One night in the late 1960s, the members of the British band Fairport Convention were travelling back to London after a gig. To while away the long hours on the motorway, they played a game in which each person had to add another letter to a word without completing a new word, but also leaving it possible for later players to form another word. As things got more and more competitive, one band member speculatively proposed the existence of “unhalfbricking”, which of course is not a word that you will find in your Collins Dictionary, but which pleased them all so much that they used it as the title of their next album.
It may not be a “real word”, but “unhalfbricking” demonstrates how English can potentially work with simple building blocks and generate complex words over a dozen letters long. First of all, there is the welding together (“compounding”, as language experts would say) of two existing words “half” and “brick” to form a new unit, and then there is the addition of meaningful elements at the front (“un-” signifying a reversal) and the back (“-ing” signifying the performance of an action). Even if the word does not exist in the dictionary, you can vaguely understand what it might mean, and how words like this might come into being. These same processes lead us to long words such as “antivivisectionist”, “polyunsaturated”, “reupholstering”, and “unputdownable”, which we would accept without demur.
These tricks for extending words to extreme lengths came into play when I encountered the online game Wordiply for the first time recently. This game gives you a short word and asks you to come up with the longest common word that contains the starting word inside it. On my first game, the starting word was TURN. The following are strategies I considered for making the longest word:
- So, one strategy might be to think of compounds such as TURNTABLE, TURNCOAT, and DOWNTURN, and see if you can build onto these to give you some contenders. TURNTABLIST (a word for a skilful DJ) comes in at 11 letters.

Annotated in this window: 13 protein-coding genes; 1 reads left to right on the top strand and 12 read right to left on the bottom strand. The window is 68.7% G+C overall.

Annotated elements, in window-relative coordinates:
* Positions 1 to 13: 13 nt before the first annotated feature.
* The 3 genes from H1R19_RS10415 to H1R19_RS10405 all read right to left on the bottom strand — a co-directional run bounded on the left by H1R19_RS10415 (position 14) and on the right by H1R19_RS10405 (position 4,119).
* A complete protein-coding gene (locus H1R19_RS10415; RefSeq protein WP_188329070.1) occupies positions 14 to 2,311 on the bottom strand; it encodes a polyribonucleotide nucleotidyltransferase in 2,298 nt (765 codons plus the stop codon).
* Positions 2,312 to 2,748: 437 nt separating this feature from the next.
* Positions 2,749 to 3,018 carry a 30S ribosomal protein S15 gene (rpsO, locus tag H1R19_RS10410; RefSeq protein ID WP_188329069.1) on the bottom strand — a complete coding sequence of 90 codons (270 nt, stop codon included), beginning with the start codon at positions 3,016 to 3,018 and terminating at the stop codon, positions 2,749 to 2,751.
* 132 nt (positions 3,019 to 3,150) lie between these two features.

- You can also build words by adding prefixes to TURN to create RETURN and OVERTURN and then add suffixes onto the ends of these so that you get UNRETURNABLE, UNRETURNABLY, and OVERTURNABLE (all 12 letters) and even NONRETURNABLE, which has 13 letters. (This even triggered a little firework celebration on the screen as the longest word deemed possible in the game.)
- Remember to add to your score by pluralising nouns (TURNTABLISTS – 12 letters), making comparatives or superlatives, or adding verb endings (OVERTURNING – 11 letters).
- Another point to consider is that the longest common word won’t always be directly derived from the starting word. Even for the starting word TURN, some unrelated words are worth considering, with NOCTURNALLY, TACITURNITY, and SATURNALIAN all using 11 letters.
- A starting string such as ALB allows you to build up from words such as ALBUM (ALBUMBLATTS has 11 letters), ALBATROSS (ALBATROSSES also has 11 letters), and ALBUMIN (ALBUMINIZING has 12 letters). However, you can also look for compounds where the first part ends in -AL and the second part starts with B- (CANALBOATS has 10 letters, while CORALBERRIES and DEALBREAKERS both have 12 letters).
One thing to bear in mind when you play is that the target of the “longest common word” rules out constructions that are logically coherent but are not used much in real life and don’t get listed in dictionaries. If I found myself playing tennis against Andy Murray or Roger Federer, I might jokingly remark on the “hyperunreturnability” of my opponent’s serve, but HYPERUNRETURNABILITY is clearly not a common word, and is therefore not recognised as a valid word for this game. So, it would seem that each different starting word will bring its own particular challenge. Bring on the next puzzle!
Written by Ian Brookes, writer and editor.
All opinions expressed on this blog are those of the individual writers, and do not necessarily reflect the opinions or policies of Collins, or its parent company, HarperCollins.
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